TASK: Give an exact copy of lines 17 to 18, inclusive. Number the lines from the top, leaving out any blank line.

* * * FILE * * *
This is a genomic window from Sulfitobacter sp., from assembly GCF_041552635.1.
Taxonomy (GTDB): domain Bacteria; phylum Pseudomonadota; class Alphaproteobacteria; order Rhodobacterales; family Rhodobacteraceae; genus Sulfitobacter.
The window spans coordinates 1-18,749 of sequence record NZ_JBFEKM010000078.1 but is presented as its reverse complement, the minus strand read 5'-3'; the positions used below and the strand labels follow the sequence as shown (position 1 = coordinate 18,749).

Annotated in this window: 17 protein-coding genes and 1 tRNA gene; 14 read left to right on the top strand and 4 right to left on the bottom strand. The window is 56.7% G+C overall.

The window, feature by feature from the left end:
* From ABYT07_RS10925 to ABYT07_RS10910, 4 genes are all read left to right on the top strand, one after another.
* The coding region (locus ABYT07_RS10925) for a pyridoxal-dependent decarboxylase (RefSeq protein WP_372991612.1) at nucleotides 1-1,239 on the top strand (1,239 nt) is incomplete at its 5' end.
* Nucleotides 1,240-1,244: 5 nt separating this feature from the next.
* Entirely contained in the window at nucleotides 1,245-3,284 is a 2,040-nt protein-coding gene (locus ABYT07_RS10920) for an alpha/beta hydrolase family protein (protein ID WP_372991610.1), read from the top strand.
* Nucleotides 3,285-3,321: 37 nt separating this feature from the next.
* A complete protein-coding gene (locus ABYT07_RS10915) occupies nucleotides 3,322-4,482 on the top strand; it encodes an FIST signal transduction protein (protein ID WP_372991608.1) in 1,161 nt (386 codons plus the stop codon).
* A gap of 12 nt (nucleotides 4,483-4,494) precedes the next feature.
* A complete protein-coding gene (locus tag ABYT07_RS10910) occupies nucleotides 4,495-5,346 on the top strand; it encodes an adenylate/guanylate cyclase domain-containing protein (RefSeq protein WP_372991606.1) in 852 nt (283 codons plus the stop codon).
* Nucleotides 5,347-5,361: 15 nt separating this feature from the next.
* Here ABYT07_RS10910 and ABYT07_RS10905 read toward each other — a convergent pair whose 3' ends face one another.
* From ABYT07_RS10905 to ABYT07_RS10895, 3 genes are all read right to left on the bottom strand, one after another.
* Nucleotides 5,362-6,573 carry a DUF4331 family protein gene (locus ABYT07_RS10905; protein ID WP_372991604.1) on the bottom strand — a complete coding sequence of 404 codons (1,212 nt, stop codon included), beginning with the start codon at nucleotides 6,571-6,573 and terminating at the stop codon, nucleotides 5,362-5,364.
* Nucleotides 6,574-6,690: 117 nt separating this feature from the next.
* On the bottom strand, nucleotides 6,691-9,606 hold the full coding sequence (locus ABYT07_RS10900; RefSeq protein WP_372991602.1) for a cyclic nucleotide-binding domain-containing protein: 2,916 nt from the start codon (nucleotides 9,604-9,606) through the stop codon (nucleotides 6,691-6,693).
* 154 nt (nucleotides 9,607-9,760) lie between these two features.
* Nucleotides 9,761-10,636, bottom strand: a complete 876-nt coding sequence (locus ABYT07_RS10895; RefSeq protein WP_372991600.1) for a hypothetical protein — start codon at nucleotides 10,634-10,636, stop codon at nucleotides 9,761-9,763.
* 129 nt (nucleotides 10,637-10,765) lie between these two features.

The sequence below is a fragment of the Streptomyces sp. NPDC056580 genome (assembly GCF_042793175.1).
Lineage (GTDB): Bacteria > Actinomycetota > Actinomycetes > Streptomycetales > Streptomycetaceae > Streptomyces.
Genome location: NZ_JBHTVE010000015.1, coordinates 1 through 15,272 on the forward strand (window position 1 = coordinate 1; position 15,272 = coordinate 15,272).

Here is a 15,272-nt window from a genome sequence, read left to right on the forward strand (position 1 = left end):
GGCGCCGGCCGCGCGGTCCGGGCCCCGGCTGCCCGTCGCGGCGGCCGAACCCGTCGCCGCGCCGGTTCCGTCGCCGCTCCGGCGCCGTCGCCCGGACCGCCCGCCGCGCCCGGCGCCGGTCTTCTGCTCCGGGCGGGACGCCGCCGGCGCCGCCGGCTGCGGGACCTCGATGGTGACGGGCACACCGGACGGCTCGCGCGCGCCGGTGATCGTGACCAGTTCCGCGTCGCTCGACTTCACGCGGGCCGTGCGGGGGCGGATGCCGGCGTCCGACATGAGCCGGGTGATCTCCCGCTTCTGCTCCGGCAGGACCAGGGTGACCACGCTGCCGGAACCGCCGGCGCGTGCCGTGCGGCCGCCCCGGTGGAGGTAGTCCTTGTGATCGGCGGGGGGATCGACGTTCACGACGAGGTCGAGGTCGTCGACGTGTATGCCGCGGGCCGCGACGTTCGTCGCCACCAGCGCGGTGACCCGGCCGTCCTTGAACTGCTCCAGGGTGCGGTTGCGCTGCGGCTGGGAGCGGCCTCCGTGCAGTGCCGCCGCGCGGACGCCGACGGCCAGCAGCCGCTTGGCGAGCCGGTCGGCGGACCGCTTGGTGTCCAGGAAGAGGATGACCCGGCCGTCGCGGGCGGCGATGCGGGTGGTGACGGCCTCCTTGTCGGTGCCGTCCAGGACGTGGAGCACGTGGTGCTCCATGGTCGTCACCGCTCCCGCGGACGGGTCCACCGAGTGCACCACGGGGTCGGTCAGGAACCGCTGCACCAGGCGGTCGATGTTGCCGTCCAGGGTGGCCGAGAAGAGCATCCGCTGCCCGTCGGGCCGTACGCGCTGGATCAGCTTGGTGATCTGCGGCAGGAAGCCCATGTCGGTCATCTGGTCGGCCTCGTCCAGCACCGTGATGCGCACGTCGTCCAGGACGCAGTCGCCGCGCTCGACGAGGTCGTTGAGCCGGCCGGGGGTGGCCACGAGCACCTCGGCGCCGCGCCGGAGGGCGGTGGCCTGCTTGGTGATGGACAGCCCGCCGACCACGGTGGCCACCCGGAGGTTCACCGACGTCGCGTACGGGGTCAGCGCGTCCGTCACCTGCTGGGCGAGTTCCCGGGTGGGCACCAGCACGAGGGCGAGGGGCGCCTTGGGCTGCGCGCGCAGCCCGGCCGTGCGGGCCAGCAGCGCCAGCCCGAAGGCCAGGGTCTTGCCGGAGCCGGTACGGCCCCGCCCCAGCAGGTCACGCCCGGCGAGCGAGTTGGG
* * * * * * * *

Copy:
* Nucleotides 5,362-6,573 carry a DUF4331 family protein gene (locus ABYT07_RS10905; protein ID WP_372991604.1) on the bottom strand — a complete coding sequence of 404 codons (1,212 nt, stop codon included), beginning with the start codon at nucleotides 6,571-6,573 and terminating at the stop codon, nucleotides 5,362-5,364.
* Nucleotides 6,574-6,690: 117 nt separating this feature from the next.